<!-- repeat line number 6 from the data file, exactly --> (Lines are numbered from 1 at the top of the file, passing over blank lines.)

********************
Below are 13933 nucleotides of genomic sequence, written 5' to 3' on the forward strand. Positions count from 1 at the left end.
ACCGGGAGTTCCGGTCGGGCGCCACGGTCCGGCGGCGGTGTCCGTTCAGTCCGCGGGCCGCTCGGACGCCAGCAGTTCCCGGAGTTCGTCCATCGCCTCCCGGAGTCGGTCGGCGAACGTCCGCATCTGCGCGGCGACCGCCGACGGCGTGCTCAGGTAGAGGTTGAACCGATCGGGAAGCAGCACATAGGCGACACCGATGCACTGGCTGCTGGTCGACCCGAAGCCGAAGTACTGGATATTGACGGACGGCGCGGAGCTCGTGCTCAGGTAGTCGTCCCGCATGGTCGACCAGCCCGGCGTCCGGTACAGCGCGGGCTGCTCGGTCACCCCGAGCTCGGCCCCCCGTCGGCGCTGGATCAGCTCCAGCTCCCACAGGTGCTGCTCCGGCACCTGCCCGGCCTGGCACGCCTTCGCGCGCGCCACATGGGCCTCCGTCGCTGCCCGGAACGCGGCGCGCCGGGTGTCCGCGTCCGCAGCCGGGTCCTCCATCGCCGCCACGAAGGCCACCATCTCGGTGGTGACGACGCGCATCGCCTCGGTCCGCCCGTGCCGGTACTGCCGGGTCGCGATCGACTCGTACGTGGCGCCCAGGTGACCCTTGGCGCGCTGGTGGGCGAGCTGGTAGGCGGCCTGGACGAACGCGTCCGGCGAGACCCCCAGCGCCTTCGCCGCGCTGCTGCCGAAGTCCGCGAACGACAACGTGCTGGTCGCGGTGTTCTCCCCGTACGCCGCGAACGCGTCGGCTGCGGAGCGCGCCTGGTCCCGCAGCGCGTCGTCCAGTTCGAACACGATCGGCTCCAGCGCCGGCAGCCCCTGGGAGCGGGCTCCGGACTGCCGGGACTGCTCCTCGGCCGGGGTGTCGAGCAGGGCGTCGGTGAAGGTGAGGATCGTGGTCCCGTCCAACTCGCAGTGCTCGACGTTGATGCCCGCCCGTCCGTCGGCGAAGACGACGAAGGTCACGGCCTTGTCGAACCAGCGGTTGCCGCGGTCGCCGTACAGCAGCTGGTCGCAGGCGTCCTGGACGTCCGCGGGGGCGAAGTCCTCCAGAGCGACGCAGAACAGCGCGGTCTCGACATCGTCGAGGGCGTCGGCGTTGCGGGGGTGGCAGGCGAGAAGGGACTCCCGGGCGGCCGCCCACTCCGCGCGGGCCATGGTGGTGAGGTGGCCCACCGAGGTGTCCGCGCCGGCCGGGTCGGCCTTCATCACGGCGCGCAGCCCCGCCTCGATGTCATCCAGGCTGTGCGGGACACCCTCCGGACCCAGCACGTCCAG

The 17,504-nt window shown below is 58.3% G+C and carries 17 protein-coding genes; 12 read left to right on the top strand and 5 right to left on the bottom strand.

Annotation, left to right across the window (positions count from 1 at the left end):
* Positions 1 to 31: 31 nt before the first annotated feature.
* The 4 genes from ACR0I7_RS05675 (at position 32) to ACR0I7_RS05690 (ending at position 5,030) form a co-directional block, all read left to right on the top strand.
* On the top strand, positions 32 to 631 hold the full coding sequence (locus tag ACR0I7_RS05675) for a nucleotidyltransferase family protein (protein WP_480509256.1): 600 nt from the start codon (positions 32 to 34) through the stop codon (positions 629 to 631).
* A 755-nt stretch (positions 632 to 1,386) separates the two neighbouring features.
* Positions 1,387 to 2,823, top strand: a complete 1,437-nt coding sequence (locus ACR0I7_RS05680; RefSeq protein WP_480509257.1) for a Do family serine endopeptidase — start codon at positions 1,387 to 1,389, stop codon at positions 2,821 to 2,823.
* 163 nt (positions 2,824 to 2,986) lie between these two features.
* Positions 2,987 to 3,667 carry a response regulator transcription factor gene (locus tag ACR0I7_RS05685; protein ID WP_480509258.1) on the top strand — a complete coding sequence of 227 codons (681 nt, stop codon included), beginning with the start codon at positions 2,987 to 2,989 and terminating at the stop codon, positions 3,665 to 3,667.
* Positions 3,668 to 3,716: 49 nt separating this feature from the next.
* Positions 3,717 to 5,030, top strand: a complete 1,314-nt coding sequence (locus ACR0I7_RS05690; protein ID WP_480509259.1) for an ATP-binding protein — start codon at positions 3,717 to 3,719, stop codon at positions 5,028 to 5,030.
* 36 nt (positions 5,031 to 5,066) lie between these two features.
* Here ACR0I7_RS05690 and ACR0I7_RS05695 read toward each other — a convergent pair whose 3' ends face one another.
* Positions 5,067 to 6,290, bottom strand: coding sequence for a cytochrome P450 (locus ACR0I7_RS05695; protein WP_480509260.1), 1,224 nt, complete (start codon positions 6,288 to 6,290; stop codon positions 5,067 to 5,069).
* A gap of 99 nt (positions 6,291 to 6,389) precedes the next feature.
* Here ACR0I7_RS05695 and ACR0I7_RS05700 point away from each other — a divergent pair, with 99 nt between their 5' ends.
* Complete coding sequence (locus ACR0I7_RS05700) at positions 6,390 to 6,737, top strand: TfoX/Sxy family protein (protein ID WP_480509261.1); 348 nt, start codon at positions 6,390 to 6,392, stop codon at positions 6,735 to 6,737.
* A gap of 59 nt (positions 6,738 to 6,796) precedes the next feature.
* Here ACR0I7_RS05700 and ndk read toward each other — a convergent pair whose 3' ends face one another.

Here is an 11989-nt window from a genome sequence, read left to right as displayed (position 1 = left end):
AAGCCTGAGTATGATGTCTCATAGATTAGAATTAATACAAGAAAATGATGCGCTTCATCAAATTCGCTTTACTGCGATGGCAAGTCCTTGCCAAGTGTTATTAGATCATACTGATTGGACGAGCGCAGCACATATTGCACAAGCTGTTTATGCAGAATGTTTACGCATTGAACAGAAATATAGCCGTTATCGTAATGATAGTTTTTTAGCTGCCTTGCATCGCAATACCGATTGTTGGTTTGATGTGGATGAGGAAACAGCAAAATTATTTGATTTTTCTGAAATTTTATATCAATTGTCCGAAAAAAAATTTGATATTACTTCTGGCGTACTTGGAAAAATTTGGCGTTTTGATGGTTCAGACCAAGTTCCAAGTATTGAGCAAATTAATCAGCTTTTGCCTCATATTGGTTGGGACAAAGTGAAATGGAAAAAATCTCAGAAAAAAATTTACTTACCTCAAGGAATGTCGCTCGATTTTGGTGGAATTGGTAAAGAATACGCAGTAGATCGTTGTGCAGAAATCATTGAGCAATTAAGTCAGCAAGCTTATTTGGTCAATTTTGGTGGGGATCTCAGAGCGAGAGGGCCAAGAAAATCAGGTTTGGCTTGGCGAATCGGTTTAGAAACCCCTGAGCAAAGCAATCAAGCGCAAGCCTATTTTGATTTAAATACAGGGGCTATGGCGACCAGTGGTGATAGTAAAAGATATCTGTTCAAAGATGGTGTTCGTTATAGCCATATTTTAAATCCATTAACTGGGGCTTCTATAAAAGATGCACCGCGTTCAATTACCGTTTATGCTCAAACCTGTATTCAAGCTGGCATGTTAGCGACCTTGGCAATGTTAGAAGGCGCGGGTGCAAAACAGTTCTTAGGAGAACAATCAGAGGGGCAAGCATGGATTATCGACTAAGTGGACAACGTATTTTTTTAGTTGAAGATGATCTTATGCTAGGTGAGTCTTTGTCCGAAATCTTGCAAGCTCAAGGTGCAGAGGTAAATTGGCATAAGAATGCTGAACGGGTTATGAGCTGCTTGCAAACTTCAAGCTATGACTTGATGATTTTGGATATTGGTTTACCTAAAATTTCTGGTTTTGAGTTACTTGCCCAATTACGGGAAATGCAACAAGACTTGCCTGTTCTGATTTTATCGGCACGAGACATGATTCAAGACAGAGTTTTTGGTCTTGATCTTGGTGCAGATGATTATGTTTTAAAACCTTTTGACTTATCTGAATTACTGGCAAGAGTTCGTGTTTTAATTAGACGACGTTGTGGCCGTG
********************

* The 4 genes from ACR0I7_RS05675 (at position 32) to ACR0I7_RS05690 (ending at position 5,030) form a co-directional block, all read left to right on the top strand.